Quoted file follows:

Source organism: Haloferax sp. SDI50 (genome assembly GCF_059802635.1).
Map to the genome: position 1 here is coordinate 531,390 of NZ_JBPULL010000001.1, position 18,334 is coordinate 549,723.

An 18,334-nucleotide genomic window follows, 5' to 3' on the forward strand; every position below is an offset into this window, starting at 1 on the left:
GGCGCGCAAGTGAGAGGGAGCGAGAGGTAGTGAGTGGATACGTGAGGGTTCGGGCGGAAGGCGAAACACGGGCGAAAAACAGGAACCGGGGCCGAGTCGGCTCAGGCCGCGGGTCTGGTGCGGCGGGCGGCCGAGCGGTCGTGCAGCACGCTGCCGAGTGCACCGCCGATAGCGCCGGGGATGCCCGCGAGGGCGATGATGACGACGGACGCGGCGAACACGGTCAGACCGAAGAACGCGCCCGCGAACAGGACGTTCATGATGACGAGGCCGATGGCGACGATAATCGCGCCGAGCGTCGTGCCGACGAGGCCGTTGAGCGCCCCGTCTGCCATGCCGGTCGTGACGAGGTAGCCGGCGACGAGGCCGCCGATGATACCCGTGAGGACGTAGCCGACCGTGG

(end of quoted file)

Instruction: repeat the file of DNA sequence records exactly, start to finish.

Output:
Source organism: Haloferax sp. SDI50 (genome assembly GCF_059802635.1).
Map to the genome: position 1 here is coordinate 531,390 of NZ_JBPULL010000001.1, position 18,334 is coordinate 549,723.

An 18,334-nucleotide genomic window follows, 5' to 3' on the forward strand; every position below is an offset into this window, starting at 1 on the left:
GGCGCGCAAGTGAGAGGGAGCGAGAGGTAGTGAGTGGATACGTGAGGGTTCGGGCGGAAGGCGAAACACGGGCGAAAAACAGGAACCGGGGCCGAGTCGGCTCAGGCCGCGGGTCTGGTGCGGCGGGCGGCCGAGCGGTCGTGCAGCACGCTGCCGAGTGCACCGCCGATAGCGCCGGGGATGCCCGCGAGGGCGATGATGACGACGGACGCGGCGAACACGGTCAGACCGAAGAACGCGCCCGCGAACAGGACGTTCATGATGACGAGGCCGATGGCGACGATAATCGCGCCGAGCGTCGTGCCGACGAGGCCGTTGAGCGCCCCGTCTGCCATGCCGGTCGTGACGAGGTAGCCGGCGACGAGGCCGCCGATGATACCCGTGAGGACGTAGCCGACCGTGG